Caroline Wozniacki hot on Serena's trail

The tennis season is winding down. But for the likes of Caroline Wozniacki, Jelena Jankovic and Samantha Stosur, there's still much to play for.

We assess what's at stake for the top 10 women until the end of the year, starting with the world No. 1, who was conspicuously absent in New York.

1. Serena Williams: This time of the year has never been a top priority for Serena, nor should it be. The majors are over. However, given foot surgery ruled her out of the U.S. Open, Williams probably has a little more desire than usual to return to the tour. Will she or won't she play in the Fed Cup final? That's the big question.

2. Caroline Wozniacki: It was all going so well for Wozniacki in New York. She swept to the semifinals without breaking a sweat. Then came that ugly match against Vera Zvonareva. Wozniacki is still at that stage where she plays a heck of a lot, and that won't change in the fall. The Danish teen is chasing the No. 1 ranking. Let the education continue.

3. Venus Williams: How Venus would love to have that second-set tiebreaker against Kim Clijsters in New York back. The elder Williams blew a golden chance to win a first major outside grass in nine years. Given she's 30 and coming off knee woes during the U.S. Open Series, Venus should get in just enough matches, not more, to prepare for the year-end championships.

4. Vera Zvonareva: What a year for Zvonareva, reaching two Grand Slam finals. Unfortunately, and similar to fellow Russian Elena Dementieva in 2004, she failed to win a set in both finales. Zvonareva needs to work on her emotions. Although much improved, Zvonareva let rip on her coach in the U.S. Open final.

5. Kim Clijsters: She returned to the tour on her own terms and nothing has changed. She'll play as little as warranted. If it keeps her going for a while longer, then great. Clijsters plans to participate in only one event prior to the year-end championships. Don't get injured heading into 2011.

6. Jelena Jankovic: It seems Jankovic hasn't recovered from her exertions in the fall of 2008, when she played five weeks in succession to grab the No. 1 ranking. She's fading, barely above .500 in her past 13 matches. The Serb could thus do with a huge boost of confidence. Getting a full-time coach must be near the top of her to-do list.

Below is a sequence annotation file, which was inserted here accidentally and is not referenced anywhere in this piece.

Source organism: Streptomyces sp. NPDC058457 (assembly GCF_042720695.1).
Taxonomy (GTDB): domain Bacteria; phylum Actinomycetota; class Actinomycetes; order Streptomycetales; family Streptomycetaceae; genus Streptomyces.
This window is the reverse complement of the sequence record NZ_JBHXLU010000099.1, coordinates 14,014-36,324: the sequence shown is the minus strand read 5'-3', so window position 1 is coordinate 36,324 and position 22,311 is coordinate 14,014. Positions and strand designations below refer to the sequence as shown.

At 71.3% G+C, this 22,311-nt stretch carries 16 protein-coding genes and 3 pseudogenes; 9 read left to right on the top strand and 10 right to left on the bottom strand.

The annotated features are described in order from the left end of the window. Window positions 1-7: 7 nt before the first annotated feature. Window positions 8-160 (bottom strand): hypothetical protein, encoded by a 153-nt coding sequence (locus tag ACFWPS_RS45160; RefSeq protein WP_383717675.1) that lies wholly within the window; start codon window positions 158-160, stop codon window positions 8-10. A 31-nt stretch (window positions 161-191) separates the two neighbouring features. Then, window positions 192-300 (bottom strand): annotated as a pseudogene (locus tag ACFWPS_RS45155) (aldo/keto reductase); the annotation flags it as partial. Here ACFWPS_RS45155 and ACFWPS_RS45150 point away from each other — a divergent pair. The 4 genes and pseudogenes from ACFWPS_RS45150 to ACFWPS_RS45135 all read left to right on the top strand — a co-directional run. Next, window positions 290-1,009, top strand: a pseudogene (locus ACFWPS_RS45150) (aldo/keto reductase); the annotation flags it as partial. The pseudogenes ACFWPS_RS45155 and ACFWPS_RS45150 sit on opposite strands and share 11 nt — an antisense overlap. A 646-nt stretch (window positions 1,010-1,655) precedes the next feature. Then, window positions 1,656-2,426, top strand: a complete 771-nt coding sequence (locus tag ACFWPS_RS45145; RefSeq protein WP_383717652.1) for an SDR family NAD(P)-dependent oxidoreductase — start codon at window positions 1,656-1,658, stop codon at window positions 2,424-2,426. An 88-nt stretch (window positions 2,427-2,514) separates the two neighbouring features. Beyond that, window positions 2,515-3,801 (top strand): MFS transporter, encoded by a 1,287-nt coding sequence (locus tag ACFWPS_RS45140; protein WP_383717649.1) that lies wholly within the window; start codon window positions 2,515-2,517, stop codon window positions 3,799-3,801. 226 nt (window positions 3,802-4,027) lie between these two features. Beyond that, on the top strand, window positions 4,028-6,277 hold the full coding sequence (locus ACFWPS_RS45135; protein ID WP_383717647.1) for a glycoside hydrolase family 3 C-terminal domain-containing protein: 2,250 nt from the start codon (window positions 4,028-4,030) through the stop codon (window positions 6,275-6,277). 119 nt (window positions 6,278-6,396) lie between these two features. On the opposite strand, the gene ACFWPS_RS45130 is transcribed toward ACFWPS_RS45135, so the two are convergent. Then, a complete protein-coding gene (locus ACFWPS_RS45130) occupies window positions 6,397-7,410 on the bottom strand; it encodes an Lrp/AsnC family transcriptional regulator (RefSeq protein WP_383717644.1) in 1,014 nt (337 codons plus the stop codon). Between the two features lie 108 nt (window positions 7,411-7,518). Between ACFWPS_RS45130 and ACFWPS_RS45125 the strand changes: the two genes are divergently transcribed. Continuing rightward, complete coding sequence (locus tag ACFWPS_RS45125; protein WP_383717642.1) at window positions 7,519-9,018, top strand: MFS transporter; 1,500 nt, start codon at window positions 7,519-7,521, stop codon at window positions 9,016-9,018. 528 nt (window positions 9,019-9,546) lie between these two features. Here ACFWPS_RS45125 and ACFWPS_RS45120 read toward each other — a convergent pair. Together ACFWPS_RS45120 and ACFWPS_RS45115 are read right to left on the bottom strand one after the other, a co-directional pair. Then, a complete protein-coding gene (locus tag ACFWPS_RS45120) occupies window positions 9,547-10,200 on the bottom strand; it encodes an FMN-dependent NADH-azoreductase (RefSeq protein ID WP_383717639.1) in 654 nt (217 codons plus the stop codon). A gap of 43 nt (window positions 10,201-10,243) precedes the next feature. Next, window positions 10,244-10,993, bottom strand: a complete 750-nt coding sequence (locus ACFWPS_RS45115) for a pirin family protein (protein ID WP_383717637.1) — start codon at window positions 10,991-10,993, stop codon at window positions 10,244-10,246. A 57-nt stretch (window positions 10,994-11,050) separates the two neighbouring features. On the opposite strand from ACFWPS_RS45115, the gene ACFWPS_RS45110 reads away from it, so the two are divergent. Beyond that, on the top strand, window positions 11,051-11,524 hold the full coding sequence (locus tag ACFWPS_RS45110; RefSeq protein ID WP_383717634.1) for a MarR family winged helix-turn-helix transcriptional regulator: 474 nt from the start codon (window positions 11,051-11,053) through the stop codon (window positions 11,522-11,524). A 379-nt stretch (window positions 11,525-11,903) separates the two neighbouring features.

7. Samantha Stosur: Has Stosur underachieved since reaching the French Open final? Perhaps. An arm injury didn't help. Stosur would gain a huge spark by qualifying for the year-end championships for the first time, because it appears she still doesn't think she should be mixing it with the elite.

8. Francesca Schiavone: Like Stosur, Schiavone has never played at the year-end championships. Unlike the Aussie, the confidence isn't lacking. Schiavone got her swagger back at the U.S. Open, where she delighted fans with her all-court game. Schiavone likes the fall swing, evidenced by her productive 2009. She'll be looking forward to another Fed Cup final.

9. Agnieszka Radwanska: Unless she turns into a power player, Radwanska will never become a serious threat at the majors. She failed to exceed the fourth round at the Slams in 2010. The serve, especially the second serve, is a weakness. Reaching the quarterfinals and semis the next two months probably won't be enough to land the Pole a direct spot at the year-end championships.

10. Elena Dementieva: She can't seem to win the big matches. There was the Australian Open. There was the U.S. Open. And at the French, a torn calf muscle prevented Dementieva from finishing her tussle against Schiavone in the semis. Dementieva will go hard during the fall -- just as she does every week on the tour.